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Friday, Aug. 3, 2007 | The other day I heard from Matt Bishop, a computer scientist at the University of California, Davis.
Bishop led the study released last week that, like a good horror film, illustrated some fearsome — yet still fictional — scenarios about our much-discussed electronic voting machines.
Suspicions abound about the machines. And California Secretary of State Debra Bowen shares those concerns. Bishop’s study gave some critics of digital voting the kind of substance they’d been looking for: Yes, in fact, these little electronic machines can be manipulated to change votes. An adept computer geek — possibly employed by supporters of a candidate or initiative — can indeed stuff ballot boxes virtually.
That’s a nauseating thought. It’s a two-part terror really: Not only is a voter’s voice lost when her vote is criminally changed, but she doesn’t even know. So if you fear it happening, you not only have to fear that it did happen and that this one fundamental right at the foundation of our society was violated but you worry as well that you’ll never really know.
But I’ve been a little annoyed with the discussion.
Bishop was hired by Bowen to pick and prod at the machines to find any way possible to manipulate them.
And when he and his team found those ways, another round of paranoia began — as did the cries for a complete abandonment of electronic voting.
That just doesn’t make sense to me. Bishop’s study seems like an infinitely helpful way to find the holes in voting security and close them.
But is it really a reason to abandon the machines?
Think about it this way: The secretary of state gave these computers to these computer experts and asked them to figure out how to break into them and virtually stuff the ballot boxes. How is that any different than putting a bunch of locksmiths and safe manufacturers into a room with a vault and giving them all the time in the world to try to break into the room where the election ballots are stored?
Anyway, I decided to ask Bishop about this and I thought I’d share our Q&A that happened over e-mail:
Scott Lewis: Do you think the problems and holes you discovered are uncorrectable? I mean, do you see your effort as one of constructive criticism that can be usefully employed to ensure an acceptable level of security for the voting process? Or do you see it as a condemnation of the electronic voting system in general — one it cannot recover from?
Matt Bishop: I see the effort as one of providing technical data to Secretary Bowen as — part of — her top to bottom review. We hope that whatever she decides, the vendors and election officials will use the results to improve the election process. So we see it as a constructive exercise, not a destructive one.
SL: How much damage do you think one person, without privileged access to the boxes, could do to an entire election?
MB: The answer to that question depends on the procedural controls in place. Also, the issue is not one of having privileged access to the boxes; it’s whether one acquires privileged access to the boxes.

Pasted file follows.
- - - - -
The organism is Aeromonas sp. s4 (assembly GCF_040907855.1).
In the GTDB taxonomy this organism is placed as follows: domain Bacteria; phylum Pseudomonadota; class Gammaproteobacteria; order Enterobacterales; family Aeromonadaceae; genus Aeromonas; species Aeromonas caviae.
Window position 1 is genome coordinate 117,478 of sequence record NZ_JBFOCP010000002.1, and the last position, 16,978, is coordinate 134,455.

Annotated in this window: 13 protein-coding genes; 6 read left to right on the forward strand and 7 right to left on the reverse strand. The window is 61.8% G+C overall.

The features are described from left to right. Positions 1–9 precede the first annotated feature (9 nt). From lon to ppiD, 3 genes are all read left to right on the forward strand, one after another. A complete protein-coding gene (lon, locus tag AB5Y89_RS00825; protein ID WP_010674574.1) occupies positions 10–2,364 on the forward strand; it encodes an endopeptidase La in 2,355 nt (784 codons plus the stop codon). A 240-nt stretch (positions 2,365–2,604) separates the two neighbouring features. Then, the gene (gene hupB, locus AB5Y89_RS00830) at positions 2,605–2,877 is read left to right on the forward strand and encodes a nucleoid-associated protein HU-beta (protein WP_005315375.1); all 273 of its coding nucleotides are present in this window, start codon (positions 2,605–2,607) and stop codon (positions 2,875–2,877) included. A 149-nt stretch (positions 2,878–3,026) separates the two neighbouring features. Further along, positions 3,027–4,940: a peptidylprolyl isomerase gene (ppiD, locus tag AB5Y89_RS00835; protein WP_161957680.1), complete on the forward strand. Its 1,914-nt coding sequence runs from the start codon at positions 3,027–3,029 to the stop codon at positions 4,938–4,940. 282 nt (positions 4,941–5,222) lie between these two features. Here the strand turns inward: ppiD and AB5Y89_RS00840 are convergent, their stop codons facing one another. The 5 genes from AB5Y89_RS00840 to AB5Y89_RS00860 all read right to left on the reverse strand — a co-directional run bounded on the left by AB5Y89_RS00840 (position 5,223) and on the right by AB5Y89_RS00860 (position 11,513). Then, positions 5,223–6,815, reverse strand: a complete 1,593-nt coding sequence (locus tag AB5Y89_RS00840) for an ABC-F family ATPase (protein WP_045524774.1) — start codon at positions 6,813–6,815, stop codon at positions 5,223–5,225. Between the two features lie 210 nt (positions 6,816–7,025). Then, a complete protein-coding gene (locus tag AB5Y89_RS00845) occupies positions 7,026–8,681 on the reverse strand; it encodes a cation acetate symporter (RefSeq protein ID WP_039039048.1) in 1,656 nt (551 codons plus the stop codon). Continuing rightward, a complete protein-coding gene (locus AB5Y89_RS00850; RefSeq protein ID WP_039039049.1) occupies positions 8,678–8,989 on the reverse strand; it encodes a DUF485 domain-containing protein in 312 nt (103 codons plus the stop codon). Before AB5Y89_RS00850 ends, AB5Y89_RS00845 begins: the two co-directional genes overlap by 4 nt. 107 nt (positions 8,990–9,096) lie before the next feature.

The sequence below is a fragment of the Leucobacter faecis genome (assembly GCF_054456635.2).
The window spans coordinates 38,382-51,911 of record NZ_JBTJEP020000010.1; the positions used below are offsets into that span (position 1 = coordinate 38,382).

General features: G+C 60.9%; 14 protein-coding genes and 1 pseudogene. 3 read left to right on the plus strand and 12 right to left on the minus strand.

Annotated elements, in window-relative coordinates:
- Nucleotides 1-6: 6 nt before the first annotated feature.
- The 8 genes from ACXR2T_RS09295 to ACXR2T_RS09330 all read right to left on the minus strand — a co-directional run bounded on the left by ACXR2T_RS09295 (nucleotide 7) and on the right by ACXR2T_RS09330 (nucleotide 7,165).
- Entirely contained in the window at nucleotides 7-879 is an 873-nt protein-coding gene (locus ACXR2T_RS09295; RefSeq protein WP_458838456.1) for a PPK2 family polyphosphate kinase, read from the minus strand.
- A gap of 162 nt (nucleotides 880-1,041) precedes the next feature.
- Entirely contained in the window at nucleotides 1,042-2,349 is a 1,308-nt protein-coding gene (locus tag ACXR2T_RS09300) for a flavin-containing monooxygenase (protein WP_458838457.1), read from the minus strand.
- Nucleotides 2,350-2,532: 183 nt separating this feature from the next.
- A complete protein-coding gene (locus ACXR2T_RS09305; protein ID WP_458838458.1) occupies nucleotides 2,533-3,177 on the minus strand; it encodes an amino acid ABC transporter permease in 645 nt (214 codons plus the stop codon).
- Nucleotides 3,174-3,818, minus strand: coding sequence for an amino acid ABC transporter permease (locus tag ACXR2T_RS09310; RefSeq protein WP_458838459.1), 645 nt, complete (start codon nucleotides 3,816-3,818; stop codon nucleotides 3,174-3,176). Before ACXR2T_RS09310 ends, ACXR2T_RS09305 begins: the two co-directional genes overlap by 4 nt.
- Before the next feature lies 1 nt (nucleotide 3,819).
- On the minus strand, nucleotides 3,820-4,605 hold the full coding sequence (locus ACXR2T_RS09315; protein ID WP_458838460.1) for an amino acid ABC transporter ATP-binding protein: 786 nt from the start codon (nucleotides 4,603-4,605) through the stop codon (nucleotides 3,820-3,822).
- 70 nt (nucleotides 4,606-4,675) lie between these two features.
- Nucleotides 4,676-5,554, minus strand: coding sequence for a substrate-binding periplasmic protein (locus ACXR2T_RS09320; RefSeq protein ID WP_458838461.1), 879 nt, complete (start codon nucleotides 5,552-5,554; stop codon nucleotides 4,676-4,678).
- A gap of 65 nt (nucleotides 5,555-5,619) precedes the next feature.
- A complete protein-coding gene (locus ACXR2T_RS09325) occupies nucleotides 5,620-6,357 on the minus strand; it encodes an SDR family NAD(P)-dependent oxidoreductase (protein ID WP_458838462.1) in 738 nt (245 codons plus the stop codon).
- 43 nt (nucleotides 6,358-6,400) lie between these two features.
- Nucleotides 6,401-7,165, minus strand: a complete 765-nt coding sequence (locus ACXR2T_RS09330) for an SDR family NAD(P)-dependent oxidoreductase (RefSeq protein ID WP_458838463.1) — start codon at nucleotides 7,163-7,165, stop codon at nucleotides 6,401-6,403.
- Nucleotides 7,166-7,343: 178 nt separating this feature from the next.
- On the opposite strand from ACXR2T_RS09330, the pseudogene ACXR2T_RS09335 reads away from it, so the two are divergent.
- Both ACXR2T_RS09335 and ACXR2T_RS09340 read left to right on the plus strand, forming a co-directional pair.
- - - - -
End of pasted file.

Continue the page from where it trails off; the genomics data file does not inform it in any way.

In other words, voting is too precious of an action to leave up to that. So, now, back to our Q&A.)
SL: Isn’t security through obscurity what we rely on for paper ballots? Lock them away, restrict access, etc?
MB: No. That’s blocking access. “Security through obscurity” in that context would be storing the ballots in an unlocked room and not telling anyone where the room is, because you believe they would never find it and so don’t need to lock it. A better defense would be to layer things — don’t tell people where the room is, but also keep it locked. Then if someone does figure out where the room is, they still need to get through the lock. “Obscurity” is not your only security mechanism (layer); the other one is the lock, so you are not providing security through obscurity.
SL: While I know you didn’t compare the two voting systems, does the potential influence of one hacker vastly outweigh the potential influence of one ballot box stuffer?
MB: The points of vulnerability are different. The ballot box stuffer needs access to the ballot boxes. The computer attacker needs access either to the individual voting systems (in the polling station) or at Election Central. One concern, however, is a “viral attack”: if the attacker can inject malware onto a voting station that copies itself onto the cards used to transport results back to Election Central, and if that malware is then triggered, it could infect other cards. See the red team’s Diebold report, p. 12-13 for a discussion of this. In that sense, if that attack were to work, then one could corrupt machines for a future election. You’d need to have very good procedural controls to limit the damage caused by this type of attack! I’m not sure how someone could do anything similar with paper ballots.
SL: I guess you can tell I’m trying to answer the question of whether we already live with — and have been comfortable with — the risks electronic voting machines simply present in a new way.
MB: And that’s the key question: not are the e-voting machines vulnerable, but is an election process that uses these machines more vulnerable than one that uses paper? Unfortunately, I don’t know the answer. I’m not sure anyone does yet, either.